- Users like tooltips, as they appear at the right time
- Easy to implement into the interface
- If they give customers some obvious information, they may be annoying
Slack has short and informative tooltips that users can skip at any time they want.
The Demo version of the product acquaints new users with a software interface and shows the visitor an example of the app’s use. This onboarding is effective because it allows you to quickly demonstrate all the advantages of your SaaS in one place.
- Fits perfectly into the interface, as it consists of the same elements
- Quickly shows the result of the use of your application
- Suitable for those who prefer visual learning
- For complex products, it is impossible to show everything in one demo, which means you have to prioritize and highlight only the main features
Grammarly with its learn-by-doing demo document created a perfect onboarding process that is extremely easy to follow and allows customers to immediately feel the value.
Users love games. So why not use this addictive mechanism that games have in your onboarding process? The essence of this method is the following: for performing certain actions, the visitor receives a reward - bonuses, a certain status, or other virtual benefits. Alongside gaining rewards, users learn how to receive value from your product.
- High level of motivation and user engagement
- Encourages the user to come back and stay longer
- Requires very careful preparation
- Implementation requires a solid budget
A great example of gamification onboarding is Duolingo, a cloud app for learning foreign languages.
Once a new user signs up and chooses their goal, Duolingo offers them to have the first lesson.
The UX design of each exercise is highly intuitive and encourages users to take action and continue the learning the app. For example, the student sees the progress bar that shows how long it will take them to go through the whole lesson.
After completing all exercises from this lesson users receive a reward, and here comes the aha moment: they realize that it was very easy, quick, and entertaining to gain first knowledge. The desire to get further rewards and unlock “next levels” make users retain and come back to the app again and again.
After you’ve done all the needed preparations and implemented the onboarding on SaaS, it is time to evaluate it. It is important to constantly monitor the interaction of the audience with onboarding and, if necessary, improve the process.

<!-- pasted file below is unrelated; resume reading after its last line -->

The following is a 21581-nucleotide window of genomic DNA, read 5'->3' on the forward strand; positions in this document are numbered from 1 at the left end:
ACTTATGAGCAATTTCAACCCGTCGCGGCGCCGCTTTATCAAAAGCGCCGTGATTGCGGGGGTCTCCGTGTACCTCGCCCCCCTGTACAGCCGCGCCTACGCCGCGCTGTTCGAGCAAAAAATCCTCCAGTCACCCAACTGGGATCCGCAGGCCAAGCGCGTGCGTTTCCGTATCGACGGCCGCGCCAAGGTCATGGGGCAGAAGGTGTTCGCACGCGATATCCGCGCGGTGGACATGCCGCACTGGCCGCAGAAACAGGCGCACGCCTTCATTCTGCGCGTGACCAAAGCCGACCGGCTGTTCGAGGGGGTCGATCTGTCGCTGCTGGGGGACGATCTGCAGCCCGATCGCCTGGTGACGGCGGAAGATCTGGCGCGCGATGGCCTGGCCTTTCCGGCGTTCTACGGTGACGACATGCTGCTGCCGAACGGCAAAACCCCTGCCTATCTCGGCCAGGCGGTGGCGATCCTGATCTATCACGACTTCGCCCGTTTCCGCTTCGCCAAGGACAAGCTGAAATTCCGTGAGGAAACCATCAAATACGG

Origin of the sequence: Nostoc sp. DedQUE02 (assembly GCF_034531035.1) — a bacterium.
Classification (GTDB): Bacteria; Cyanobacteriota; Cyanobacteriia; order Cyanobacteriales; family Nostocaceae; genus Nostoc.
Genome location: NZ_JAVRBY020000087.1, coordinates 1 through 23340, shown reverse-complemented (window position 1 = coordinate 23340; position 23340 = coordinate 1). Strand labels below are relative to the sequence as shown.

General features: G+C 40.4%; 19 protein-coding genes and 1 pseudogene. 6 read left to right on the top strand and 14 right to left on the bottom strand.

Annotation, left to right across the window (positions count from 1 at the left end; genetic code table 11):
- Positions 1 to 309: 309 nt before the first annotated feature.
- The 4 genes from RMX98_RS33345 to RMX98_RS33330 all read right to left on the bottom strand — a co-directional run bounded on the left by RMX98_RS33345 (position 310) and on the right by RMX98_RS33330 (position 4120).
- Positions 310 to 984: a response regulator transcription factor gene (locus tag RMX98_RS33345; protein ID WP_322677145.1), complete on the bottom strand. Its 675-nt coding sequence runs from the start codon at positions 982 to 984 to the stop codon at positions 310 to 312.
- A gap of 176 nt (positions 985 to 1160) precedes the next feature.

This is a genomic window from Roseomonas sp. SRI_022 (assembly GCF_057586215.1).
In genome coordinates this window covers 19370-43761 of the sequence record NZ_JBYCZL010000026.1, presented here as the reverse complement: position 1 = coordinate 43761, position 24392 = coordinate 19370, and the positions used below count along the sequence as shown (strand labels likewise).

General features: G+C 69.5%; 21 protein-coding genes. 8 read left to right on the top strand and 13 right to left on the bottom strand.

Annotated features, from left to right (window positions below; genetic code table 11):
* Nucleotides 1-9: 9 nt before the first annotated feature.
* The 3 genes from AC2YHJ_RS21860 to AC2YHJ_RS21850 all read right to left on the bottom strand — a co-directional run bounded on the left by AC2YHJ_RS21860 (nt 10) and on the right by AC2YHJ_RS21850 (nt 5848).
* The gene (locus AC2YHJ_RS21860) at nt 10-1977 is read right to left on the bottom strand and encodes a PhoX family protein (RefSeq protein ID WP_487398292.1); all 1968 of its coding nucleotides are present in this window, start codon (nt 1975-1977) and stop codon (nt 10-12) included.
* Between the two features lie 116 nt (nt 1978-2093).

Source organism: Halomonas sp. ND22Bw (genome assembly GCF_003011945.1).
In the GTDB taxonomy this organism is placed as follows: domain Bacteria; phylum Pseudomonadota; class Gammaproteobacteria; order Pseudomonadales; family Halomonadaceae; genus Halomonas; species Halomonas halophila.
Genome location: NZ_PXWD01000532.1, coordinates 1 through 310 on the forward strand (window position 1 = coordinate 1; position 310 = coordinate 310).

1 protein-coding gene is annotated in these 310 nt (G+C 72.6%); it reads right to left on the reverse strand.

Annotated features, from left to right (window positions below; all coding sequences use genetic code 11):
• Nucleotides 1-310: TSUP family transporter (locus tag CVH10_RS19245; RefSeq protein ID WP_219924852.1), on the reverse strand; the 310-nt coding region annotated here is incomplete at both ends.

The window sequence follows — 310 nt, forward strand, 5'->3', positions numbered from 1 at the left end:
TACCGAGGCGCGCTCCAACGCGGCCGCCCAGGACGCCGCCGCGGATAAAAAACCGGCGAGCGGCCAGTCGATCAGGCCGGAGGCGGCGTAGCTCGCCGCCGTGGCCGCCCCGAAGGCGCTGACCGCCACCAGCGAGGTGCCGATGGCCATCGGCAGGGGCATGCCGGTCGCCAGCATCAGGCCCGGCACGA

For this purpose you can use the following metrics:
- User engagement metrics. Figuring out how often people use your product, how much time they spend using it during one session, what functions customers use more often, and other user engagement metrics (link to the article) will help you to optimize the onboarding process.
- Churn rate. The churn rate is the number of your customers who have stopped using the SaaS for any reason. Keep track of how the churn rate changes with all the changes in the product and onboarding. Perhaps, with the help of onboarding, you can reduce the churn of customers who did not understand how to use your SaaS.
- Life Time Value (LTV). This is an important indicator that allows you to calculate the profit that you receive for the entire time of working with a client. High-quality onboarding can help extend the time customer spends with your service and this way have a beneficial effect on LTV.
- Retention. This metric will help you determine the reasons why customers leave. For example, if you've lost most of your users during the first days after signing up, you may improve your welcome messages to motivate users to start using the service.
It is important to remember that there are a lot of factors except the onboarding that influence all of these metrics but a successful first experience enhances the success of your SaaS.
To sum up
Perfect onboarding is invisible to the user. It organically complements the page, guiding through the bottlenecks and appearing exactly where the user needs it. We hope that by this moment you have an idea of how to organize the onboarding so that it helps to engage and retain customers.
Finally, remember, the better and higher quality the onboarding process is, the happier your client is. And in its turn, a happy customer in the SaaS industry means higher lifetime value and therefore higher revenue.
For more tips on how to improve your SaaS business read SaaS Customer Success: 6 Strategies to Reduce the Churn and Grow Your Business.